Most school children in Minnesota have this coming Thursday and Friday off, a break that happens every year to coincide with a teachers' convention in St. Paul.
These four days are often called "MEA Weekend." The weekend is not just a chance for some teachers to brush up on skills. Many families have also come to depend on the break as a last chance to get away before the winter.
As Minnesotans prepare for the annual four-day MEA break, MPR News host Tom Weber asked Stephanie Ash, who edits Minneapolis/St. Paul Magazine and the Juice Box blog, and elementary school teacher Tim Kennedy, who writes MinnyApple.com, for their tips and took calls and online suggestions from you.
1) Take in a game, visit a college
Fall is a great time to visit colleges since they are in session and can give your prospective higher ed learner a glimpse into campus life and learning.
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The Gopher women's soccer team is strong this year and play Michigan State Thursday. The Gopher women's volleyball team is also impressive this year and they play Saturday.
2) Head to the Science Museum
3) Head to Brainerd
4) Head to Lanesboro
5) Go to Chicago
6) Go to the Boundary Waters Canoe Area
Bring a warm sleeping bag and plenty of layers for cold nights. Crisp bug-free days and abundant wildlife define the BWCA experience this time of year.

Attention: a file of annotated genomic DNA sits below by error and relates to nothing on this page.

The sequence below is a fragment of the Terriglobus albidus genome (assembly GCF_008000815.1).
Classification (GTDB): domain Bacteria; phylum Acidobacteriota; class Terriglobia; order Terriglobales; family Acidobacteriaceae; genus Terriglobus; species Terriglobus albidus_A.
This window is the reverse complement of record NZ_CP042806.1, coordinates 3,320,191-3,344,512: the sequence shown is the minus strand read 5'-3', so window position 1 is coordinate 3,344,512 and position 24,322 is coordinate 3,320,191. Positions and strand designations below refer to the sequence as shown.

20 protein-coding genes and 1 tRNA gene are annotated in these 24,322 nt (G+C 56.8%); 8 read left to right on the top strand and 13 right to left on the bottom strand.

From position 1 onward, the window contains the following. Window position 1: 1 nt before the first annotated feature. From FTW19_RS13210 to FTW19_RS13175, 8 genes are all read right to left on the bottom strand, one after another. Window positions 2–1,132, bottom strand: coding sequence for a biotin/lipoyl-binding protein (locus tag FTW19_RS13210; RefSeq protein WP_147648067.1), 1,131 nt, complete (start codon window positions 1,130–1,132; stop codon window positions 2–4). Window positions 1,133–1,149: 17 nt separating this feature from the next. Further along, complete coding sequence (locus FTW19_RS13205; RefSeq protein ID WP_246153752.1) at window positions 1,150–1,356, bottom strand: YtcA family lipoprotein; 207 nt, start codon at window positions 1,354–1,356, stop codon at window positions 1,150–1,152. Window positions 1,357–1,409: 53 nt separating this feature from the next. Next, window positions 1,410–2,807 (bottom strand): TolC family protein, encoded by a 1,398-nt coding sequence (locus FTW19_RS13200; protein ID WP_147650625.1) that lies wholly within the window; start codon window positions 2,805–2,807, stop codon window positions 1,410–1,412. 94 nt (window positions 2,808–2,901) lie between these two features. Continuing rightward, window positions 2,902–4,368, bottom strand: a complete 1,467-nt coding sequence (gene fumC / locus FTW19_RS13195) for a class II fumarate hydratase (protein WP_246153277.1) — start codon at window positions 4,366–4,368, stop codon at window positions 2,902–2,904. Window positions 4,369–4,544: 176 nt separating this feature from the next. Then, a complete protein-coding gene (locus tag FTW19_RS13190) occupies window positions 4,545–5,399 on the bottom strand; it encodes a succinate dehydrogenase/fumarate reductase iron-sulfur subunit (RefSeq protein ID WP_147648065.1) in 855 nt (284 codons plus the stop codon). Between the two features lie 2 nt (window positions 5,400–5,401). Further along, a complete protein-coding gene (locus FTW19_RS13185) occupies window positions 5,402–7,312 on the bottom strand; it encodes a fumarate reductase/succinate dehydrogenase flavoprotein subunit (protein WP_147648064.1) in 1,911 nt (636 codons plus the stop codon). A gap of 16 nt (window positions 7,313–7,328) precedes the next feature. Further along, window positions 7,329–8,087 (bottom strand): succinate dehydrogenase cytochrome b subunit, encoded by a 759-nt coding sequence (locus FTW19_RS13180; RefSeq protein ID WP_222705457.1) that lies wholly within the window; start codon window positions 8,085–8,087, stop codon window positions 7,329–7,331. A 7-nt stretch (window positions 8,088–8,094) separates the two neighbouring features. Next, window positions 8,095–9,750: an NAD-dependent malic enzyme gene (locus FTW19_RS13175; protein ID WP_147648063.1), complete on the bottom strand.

Less adventurous travelers should consider renting a camper cabin or yurt at a state park.
7) Head to Grand Marais
Moose Madness festival in Grand Marias, lookout for Murray the Moose photo bombing your selfies.
8) Go to the Badlands
Use the long weekend to make the 500-mile trek from the Twin Cities to visit the rugged Badlands National Park in South Dakota.
9) Read, or celebrate reading
The Twin Cities Book Festival takes over the State Fair Grounds with lots to do for all ages, and it is free.
10) Get lost
Take a stroll in the towering corn maze at the Twin Cities Harvest Festival
For parents who can't get off work:
Hire a well-trained middle-schooler or high schooler to watch your kids. They are off of school and could probably use the money.
There are also camps but they require some flexibility. The camps typically run from 9 a.m. to 3 p.m. Here are two ideas: